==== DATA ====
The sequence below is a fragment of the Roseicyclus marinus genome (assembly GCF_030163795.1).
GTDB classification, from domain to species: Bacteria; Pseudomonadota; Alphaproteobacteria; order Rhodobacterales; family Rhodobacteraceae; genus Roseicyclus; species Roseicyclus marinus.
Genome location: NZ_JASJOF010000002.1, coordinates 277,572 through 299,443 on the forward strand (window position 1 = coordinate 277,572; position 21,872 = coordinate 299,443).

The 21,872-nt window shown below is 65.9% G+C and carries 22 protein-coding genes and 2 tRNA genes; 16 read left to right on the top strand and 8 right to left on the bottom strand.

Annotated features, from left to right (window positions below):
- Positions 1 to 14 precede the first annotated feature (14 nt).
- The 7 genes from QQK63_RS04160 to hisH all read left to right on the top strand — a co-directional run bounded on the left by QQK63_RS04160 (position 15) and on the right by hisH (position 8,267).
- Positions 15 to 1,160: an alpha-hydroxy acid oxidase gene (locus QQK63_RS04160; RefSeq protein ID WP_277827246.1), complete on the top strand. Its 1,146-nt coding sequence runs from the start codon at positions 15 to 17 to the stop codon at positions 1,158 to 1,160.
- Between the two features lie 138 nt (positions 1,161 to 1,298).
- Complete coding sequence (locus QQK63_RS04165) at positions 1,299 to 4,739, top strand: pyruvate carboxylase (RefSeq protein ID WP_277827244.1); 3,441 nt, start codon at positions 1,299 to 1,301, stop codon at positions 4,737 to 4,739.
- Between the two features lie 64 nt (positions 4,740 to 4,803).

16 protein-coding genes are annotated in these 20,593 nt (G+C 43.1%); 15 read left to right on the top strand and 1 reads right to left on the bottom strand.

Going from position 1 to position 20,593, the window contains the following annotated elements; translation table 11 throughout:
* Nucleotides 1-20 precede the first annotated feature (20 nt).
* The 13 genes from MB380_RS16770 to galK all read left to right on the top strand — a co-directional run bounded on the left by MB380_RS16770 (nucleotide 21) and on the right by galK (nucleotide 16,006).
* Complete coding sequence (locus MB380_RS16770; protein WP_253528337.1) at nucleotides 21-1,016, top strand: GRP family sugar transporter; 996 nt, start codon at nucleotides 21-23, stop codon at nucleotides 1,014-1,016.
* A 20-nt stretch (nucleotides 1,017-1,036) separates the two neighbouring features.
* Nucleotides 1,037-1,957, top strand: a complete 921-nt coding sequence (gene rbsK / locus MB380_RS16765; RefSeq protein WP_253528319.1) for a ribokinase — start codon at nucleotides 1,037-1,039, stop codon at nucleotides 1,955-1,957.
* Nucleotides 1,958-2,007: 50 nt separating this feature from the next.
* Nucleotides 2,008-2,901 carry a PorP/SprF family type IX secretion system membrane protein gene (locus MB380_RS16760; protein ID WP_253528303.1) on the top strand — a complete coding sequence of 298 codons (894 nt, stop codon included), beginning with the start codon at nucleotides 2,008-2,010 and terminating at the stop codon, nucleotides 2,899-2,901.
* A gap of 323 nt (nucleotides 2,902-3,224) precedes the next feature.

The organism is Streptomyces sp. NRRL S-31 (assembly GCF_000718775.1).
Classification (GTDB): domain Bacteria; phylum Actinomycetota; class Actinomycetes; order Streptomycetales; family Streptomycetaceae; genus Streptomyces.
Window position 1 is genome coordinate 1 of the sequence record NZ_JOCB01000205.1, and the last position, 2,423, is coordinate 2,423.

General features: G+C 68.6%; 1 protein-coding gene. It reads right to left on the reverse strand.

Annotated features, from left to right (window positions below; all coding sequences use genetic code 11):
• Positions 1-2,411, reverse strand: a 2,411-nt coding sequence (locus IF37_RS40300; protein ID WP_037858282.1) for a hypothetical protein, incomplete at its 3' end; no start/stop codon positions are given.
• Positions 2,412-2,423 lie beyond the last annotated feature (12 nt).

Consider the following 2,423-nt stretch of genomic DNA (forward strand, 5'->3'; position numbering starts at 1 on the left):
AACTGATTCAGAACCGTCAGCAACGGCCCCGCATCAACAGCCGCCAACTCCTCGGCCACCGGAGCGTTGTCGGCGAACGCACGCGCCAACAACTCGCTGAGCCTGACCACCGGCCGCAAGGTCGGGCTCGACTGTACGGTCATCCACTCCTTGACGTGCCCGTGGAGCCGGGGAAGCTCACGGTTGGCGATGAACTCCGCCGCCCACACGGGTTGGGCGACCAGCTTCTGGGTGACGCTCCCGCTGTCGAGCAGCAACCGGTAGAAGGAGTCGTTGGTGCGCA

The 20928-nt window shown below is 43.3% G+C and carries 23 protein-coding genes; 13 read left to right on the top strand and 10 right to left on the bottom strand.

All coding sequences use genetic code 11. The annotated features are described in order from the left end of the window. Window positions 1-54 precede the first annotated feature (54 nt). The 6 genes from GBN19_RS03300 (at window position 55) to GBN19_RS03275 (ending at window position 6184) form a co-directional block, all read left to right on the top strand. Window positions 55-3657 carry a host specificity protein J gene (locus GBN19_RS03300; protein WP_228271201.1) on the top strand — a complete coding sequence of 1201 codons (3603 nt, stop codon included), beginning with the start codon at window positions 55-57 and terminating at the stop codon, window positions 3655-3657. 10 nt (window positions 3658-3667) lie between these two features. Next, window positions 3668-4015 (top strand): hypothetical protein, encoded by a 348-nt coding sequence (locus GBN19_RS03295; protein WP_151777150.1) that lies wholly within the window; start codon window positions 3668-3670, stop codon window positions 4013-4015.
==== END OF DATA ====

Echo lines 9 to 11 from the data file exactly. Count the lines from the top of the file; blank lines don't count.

- Between the two features lie 138 nt (positions 1,161 to 1,298).
- Complete coding sequence (locus QQK63_RS04165) at positions 1,299 to 4,739, top strand: pyruvate carboxylase (RefSeq protein ID WP_277827244.1); 3,441 nt, start codon at positions 1,299 to 1,301, stop codon at positions 4,737 to 4,739.
- Between the two features lie 64 nt (positions 4,740 to 4,803).